Checking AccountRM 42,000
Petty CashRM 8,400
Inventory (Food)RM 54,600
Total Current AssetsRM 126,000
Fixed Assets:RM 105,000
EquipmentRM 63,000
Furniture and FixturesRM 42,000
Total Fixed AssetsRM 105,000
Liabilities:RM 42,000
Accounts PayableRM 21,000
Loans PayableRM 8,400
Credit Card PayableRM 12,600
Total LiabilitiesRM 42,000
Equity:RM 189,000
Owner’s CapitalRM 189,000
Owner’s DrawingsRM 0
Total EquityRM 189,000

Here’s what we can tell about our F&B outlet’s financial standing based on the balance sheet above:

  • The outlet has total assets worth RM 231,000 
  • The outlet has total liabilities amounting to RM 42,000
  • The outlet’s equity stands at RM 189,000
  • The outlet has good liquidity as its current assets to current liabilities ratio is 3:1
  • 45.45% of our outlet’s assets are fixed assets
  • Our outlet has a good debt-to-equity ratio as the value of equity far exceeds the amount of debt

If this were real life, this balance statement tells us the business is in a financially stable and can withstand short-term emergencies.

Of course, having a reliable and accurate balance sheet depends on your team taking recordkeeping seriously, which brings us to our SME accounting best practices.

4 SME accounting best practices 

To ensure smooth financial management, here are a few best practices that every SME should follow:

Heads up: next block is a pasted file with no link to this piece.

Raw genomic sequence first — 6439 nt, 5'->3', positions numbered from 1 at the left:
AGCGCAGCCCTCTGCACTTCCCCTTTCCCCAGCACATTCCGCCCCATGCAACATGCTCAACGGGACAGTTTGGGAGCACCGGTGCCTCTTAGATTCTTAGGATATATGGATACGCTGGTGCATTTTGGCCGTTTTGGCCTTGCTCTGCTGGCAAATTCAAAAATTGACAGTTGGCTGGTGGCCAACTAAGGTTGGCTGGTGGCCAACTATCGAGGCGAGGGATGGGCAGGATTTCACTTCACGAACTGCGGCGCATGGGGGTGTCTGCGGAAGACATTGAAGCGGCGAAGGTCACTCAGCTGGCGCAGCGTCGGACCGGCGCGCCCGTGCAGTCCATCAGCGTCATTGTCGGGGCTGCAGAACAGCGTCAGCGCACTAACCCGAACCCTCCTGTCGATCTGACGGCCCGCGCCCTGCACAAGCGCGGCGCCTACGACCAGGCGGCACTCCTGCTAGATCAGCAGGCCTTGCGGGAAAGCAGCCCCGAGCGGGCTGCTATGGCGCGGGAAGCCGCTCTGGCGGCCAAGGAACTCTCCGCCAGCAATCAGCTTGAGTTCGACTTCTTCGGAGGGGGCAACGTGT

1. Establish a business expense policy

Creating a clear and comprehensive expense policy is crucial for SMEs to maintain financial discipline and transparency. This policy should outline guidelines for

  • permissible expenses
  • approval processes
  • documentation requirements, and
  • consequences for policy violations

2. Subscribe to a Malaysian accounting SaaS

Utilising specialised software designed for Malaysian payroll and accounting can streamline financial operations for SMEs.

We especially recommend choosing a local provider over international options as the former usually offers features tailored to local Malaysian tax regulations, compliance requirements, and reporting standards. 

For more on this, check out our guide to key features of payroll SaaS for Malaysian SMEs.

3. Practice double-entry bookkeeping

Although single entry bookkeeping is simpler, double-entry bookkeeping is much more condusive for maintaining accurate and reliable financial records. This accounting method requires recording each transaction with both a debit and a credit entry, ensuring that assets, liabilities, equity, income, and expenses are properly accounted for. 

4. Outsource to professionals when ready

As SMEs grow, they routinely encounter more complex financial tasks that require specialised expertise such as withholding tax obligations. Outsourcing accounting, tax preparation, or financial advisory services to professional firms or consultants can provide access to specialized knowledge and resources without the need to hire full-time staff. 

Plus, it’s really not as expensive as you expect – just ask us!

Let MISHU manage your accounting

Co sec Manager Fenny

The MISHU team is here to help Sole Proprietorship and Enterprise owners looking to self-manage or outsource their business accounting and bookkeeping needs. Get in touch!